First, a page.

I was working at my desk when I heard a knock on the door. I turned and saw our second grade teacher. She had missed a few days of school this week because she was sick. Last week at the teacher meeting she had explained that she had strong pain behind her neck and was scheduled to get three injections, two of which she had already received. I was confused as to what her problem could be when she gave that explanation, and then additionally curious when she missed a few days the following week.
“I just came to let you know that registration has reopened.” She was talking about registration to the university where she is studying Education. I had accompanied her before but registration was closed when we went. So we planned to return.
“Do you feel better?” I asked.
“Yeah, I´m okay. I´m trying.”
“What was wrong with you?” She went on to talk about her neck pain and how severe it became in the past few days. She could barely move her head.
“What is it from?” I asked. She then told me that she had been injured several times on one side of the body and continued talking faster about the pain and her immobility. I interrupted her to ask about the injuries. She then quickly rattled off that she had broken this leg, caught a bullet in this hip, had a screw in this arm, and continued talking quickly.
I interrupted her again to ask about the bullet. She then told me about thieves running
away from police when she lived in Haiti. They were apparently firing shots as they ran away. She was in a public taxi and the driver was shot and killed. He fell on her chest. She didn´t realize she was shot at first. She then felt a burning sensation and found herself bleeding. Sometime in the midst of all of this, she saw that the thieves saw her so she laid on the ground and played dead until all of the commotion died down. She suspected that if she had not played dead, they could have killed her in order to save their identity.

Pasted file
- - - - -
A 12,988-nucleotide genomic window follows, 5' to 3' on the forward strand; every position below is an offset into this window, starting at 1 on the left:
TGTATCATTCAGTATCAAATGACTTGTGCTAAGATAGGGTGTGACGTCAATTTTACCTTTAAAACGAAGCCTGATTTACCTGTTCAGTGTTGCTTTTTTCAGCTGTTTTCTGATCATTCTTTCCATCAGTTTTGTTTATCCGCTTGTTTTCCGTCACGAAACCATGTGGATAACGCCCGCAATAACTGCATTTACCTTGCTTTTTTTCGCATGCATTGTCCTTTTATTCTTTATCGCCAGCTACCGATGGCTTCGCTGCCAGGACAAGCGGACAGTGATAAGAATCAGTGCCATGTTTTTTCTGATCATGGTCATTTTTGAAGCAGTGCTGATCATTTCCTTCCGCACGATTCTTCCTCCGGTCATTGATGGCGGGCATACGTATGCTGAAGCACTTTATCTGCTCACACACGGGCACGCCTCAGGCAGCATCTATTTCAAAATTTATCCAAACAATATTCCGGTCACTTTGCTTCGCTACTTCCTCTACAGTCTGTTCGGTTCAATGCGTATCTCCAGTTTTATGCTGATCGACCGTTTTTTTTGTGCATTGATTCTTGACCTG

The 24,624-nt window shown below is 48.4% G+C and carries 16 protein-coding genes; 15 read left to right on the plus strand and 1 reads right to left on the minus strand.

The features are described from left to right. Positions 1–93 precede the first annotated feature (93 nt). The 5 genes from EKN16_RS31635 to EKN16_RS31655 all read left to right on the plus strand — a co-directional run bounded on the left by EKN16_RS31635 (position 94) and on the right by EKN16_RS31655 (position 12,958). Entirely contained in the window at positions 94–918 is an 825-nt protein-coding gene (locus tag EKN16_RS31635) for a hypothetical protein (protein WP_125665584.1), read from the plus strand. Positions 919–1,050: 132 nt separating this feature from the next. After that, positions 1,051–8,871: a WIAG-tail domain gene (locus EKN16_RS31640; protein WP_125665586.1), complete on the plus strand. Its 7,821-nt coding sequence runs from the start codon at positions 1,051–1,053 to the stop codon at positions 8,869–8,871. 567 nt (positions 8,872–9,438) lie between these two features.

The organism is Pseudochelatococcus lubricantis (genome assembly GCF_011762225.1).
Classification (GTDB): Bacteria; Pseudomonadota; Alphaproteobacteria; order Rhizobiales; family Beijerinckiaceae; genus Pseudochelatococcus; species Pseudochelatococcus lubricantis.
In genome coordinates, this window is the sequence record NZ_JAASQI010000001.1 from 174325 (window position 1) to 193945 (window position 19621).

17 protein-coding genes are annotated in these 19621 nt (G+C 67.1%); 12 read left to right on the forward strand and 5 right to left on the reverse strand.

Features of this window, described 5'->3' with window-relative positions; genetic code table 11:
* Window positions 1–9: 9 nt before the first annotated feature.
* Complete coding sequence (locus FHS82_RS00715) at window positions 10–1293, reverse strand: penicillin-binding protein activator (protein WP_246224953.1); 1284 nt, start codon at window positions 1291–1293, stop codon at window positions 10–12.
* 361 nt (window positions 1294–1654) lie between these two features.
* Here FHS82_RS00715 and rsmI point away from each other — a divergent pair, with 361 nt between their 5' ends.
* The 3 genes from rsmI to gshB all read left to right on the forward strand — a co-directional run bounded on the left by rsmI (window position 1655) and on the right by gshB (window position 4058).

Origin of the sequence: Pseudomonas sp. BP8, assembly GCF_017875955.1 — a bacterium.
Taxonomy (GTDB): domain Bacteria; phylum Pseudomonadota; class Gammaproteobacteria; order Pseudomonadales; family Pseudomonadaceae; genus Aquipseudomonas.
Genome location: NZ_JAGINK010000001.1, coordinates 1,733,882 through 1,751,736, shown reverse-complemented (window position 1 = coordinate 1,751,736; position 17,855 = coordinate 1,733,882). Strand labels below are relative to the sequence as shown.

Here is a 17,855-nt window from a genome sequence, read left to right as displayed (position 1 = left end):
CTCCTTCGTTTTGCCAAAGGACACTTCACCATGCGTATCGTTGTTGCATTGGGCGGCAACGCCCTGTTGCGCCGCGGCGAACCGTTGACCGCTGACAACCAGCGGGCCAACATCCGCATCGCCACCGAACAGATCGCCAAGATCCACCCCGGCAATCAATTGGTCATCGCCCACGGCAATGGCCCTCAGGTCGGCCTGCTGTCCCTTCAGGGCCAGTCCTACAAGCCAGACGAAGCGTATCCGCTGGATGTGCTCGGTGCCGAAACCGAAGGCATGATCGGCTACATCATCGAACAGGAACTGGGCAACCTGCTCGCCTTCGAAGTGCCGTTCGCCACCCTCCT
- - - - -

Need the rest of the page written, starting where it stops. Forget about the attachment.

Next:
Someone eventually took her to the hospital and she lay bleeding for a long time before she was attended to. As she lay there bleeding and unable to do anything, someone stole her shoes off of her feet. She was unable to stop him. One of the thieves was there laying close to her. He had been shot and ended up dying in her presence.
Wow! I expressed my surprise all along as she told the story with wide eyes, jaw dropped, and head shaking in disbelief. As far as the pain was concerned, I told her about my successful experience with chiropractice care, as well as the success of friends and family. I explained that pain can stem from a pinched nerve due to bones and vertebrae that are out of place. She asked if I knew where she could find a chiropractor and pricing. I did my best to inform her. She eventually praised God that the pain had subsided and said,
“God is going to get rid of this. I believe in prayer.”
“I do too,” I told her.
The story reminded me of a time when we were visiting my husband´s family in Port-au-Prince. I was getting my hair braided and a friend of the family came by. He let us know that he had just been robbed at gun point after receiving a much needed money transfer he had been waiting for. Others asked him if he hadn´t put up any sort of a fight. He replied with, “You don´t know how much of a coward I am.” Everyone laughed. I did not laugh. The story seemed to fade off into the other chit chat that was taking place and that was that.